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Liverpool, from the banking perspective

September 22, 2010

First of all let me clarify my professional background. For the past 5.5years, I was an employee of HSBC, and my last posting was that of a Corporate Accounts Relationship Manager. I say was, because I had just left the job for better opportunities elsewhere. During my time as an RM as we called it, I managed a number of corporate accounts, similar to that which RBS is currently holding against the unwelcomed Americans of Liverpool. I won’t say I know exactly whats going on behind the scenes, because of the many variables involved, however I have a pretty good clue of whats going on inside.

The main concern for many Liverpool fans that the club might end up in the hands of RBS, and that RBS will be the ultimate decision maker for any transfer dealings come January if a buyer is not found. I can assure you that many of your fears are unfounded, but there will be some involvement from RBS. What actually happens once the interest payments are not made on any corporate borrowing is that the loan and or overdraft goes into default, and another banking 3rd party gets involved. This is usually the Corporate Credit Department, whose main goal is to get not just the interest and installment repaid, but also to reduce the exposure the bank has against the company. Technically, this also means RBS has the legal option to have first option on any income Liverpool receive, whether it’d be from matchday tickets, merchandise, and sponsorships, to reduce the facility amount.

However, the Consumer Credit Department also has to bear in mind that if no sufficient cash is available to reduce the arreared amount immediately, the next best option is to actually ensure the longevity of the business, and to use profits generated from the business to repay the loans. What happens is that penalties will be imposed and that the facilities will be restructured, to a lower amount which is deemed manageable by the bank, based on the profit and loss account and its projected income of the business, in this case Liverpool FC, to sustain while at the same time continuing its commitment to repay the bank.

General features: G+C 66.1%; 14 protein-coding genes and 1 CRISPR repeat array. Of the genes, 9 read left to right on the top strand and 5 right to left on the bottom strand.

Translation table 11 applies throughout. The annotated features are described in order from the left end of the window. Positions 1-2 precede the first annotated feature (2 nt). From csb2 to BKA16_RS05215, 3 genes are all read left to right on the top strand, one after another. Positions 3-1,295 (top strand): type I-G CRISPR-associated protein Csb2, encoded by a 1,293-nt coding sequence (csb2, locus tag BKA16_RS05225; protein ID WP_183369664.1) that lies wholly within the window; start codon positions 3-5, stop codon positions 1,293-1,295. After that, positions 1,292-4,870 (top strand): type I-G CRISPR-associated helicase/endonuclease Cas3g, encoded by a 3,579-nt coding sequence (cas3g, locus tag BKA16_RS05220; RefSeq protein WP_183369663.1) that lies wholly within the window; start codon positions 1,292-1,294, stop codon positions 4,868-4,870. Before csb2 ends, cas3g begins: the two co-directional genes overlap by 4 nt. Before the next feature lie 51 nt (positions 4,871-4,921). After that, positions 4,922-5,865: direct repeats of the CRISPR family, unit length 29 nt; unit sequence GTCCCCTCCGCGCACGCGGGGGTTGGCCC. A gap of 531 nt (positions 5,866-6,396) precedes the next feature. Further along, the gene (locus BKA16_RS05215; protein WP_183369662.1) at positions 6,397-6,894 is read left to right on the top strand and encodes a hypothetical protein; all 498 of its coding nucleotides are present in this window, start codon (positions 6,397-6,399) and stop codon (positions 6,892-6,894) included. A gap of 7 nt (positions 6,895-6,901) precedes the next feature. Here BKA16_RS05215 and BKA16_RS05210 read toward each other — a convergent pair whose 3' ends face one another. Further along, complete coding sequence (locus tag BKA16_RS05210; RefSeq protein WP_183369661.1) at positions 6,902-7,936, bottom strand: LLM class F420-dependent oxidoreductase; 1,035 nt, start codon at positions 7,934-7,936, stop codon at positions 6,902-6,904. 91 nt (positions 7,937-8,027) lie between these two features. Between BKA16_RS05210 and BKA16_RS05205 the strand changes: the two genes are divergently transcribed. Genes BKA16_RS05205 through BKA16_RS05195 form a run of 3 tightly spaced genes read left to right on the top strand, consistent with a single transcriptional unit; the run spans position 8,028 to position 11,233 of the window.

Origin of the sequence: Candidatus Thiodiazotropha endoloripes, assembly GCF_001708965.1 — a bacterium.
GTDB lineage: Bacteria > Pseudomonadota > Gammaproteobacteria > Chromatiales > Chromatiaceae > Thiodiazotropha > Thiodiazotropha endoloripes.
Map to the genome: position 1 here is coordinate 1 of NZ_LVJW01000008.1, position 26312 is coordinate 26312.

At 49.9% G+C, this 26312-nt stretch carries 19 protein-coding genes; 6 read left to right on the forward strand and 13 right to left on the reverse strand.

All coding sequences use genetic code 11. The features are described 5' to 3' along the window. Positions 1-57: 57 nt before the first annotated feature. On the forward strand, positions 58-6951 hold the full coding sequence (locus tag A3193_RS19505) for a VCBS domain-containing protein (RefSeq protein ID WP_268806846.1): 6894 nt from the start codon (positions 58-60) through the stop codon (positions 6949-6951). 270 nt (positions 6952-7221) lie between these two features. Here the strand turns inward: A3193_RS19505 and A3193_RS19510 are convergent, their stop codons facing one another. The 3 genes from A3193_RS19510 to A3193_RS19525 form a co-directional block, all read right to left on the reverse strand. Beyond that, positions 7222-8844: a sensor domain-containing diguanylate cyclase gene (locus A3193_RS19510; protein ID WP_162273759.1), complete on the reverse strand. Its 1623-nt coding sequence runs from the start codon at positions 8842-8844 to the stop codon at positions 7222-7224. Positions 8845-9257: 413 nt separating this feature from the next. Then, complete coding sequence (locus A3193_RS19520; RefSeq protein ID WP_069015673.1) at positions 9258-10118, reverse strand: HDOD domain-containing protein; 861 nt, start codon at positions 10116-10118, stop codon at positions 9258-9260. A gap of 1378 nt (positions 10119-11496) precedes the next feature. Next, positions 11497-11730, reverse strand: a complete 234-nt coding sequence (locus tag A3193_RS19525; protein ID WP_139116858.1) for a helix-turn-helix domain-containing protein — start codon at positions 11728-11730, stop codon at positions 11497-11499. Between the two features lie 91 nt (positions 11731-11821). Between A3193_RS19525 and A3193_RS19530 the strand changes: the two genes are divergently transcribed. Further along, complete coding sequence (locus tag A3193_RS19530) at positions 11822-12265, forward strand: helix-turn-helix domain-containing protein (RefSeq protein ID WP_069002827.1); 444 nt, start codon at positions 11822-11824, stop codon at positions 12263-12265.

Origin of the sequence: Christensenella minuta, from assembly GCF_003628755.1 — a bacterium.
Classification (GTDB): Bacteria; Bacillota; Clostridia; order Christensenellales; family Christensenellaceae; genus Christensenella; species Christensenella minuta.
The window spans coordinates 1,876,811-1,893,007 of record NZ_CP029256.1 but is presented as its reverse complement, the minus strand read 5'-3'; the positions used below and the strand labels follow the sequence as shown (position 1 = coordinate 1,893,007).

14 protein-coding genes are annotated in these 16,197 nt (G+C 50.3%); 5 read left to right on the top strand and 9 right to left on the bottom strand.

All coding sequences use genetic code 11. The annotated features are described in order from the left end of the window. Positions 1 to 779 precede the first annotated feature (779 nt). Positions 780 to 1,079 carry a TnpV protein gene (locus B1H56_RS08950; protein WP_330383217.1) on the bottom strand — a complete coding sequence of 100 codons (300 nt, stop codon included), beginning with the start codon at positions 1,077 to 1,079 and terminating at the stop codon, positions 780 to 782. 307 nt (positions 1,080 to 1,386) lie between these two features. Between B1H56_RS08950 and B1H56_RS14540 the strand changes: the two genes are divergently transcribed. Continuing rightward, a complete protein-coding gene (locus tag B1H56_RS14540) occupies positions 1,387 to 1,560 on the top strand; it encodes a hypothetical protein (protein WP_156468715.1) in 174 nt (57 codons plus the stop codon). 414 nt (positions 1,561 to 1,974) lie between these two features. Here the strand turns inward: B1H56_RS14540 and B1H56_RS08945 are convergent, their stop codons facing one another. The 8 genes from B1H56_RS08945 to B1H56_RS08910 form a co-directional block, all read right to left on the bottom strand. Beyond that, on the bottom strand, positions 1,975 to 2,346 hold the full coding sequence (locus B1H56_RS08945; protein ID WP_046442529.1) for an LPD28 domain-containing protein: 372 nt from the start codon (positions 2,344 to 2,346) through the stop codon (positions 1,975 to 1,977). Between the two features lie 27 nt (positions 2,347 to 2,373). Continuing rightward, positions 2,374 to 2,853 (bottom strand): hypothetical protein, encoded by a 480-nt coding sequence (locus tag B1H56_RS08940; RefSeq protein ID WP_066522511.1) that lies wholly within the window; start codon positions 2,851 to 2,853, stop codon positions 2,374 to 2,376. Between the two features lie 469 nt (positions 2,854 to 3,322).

Does this mean they will go into administration? Far from it. It just merely means additional interest will need to be paid at a later date, however the restructured amount means the club can breathe again. Will the club be restricted from buying players in January? In general, no. Again the bankers here are just that. Bankers. We are your financial experts, but not business experts. We don’t know how to run your business better than you do, especially one with a long and illustrious history as Liverpool. However, the club, like any business that end up in this position, will enter an internal watchlist, where any matters relating to the business are closely scrutinized by the bank. Matters will include both information from the club, and information outside the club. For example, if there are rumours from the tabloids that an asset will be sold, like a player or Melwood, regardless how inaccurate the report may be, you can be sure RBS has their eyes and ears on the ground. And knowing how the media works in the UK, you can be sure to hear more “bad news” such as new debts being revealed. This is just a normal part of the procedure usually uncovered during the restructuring and watchlist stage. The debt would usually be already accounted for during the restructure.

How long before the club has to enter administration like Portsmouth? For a club the size of Liverpool, I would give it 9 months at the earliest. Again this is a highly unlikely scenario. Pompey had the added benefit of multiple owners accelerating the procedure, as it meant more borrowing on a shorter time frame. This also means that Liverpool will be able to complete the season, without worrying about any points deduction, yet! What if a sugar daddy came and bought the club? Well your debts will be cleared and you’d be in the good eyes of RBS once again. Can only part of the debt be paid by the new owners while they use the rest to finance player purchases? This is entirely up to RBS. However, if the player purchase can be justified to increase revenue through means of sponsorship, tv coverage, merchandise sales, and improved performances, then there is a high likelihood of approval. Will the Americans be able to sell the club at a profit? If the Consumer Credit Department is already involved, then not likely. The department will have a big say on who it gets sold to, as they will need to do finance checks on the potential new owners as well. Again, their goal here is to reduce the exposure in the shortest time possible, and if the new owner were to offer a clean bill to the exact penny, you can be sure that they will take that option.

Granted I won’t be able to answer any of your questions accurately, as each bank has their own policies. However, if you do come up with questions, or would like to know something about the financing side, go ahead and ask in the comments box, and I will try my best to put my old banking hat on and answer your questions.

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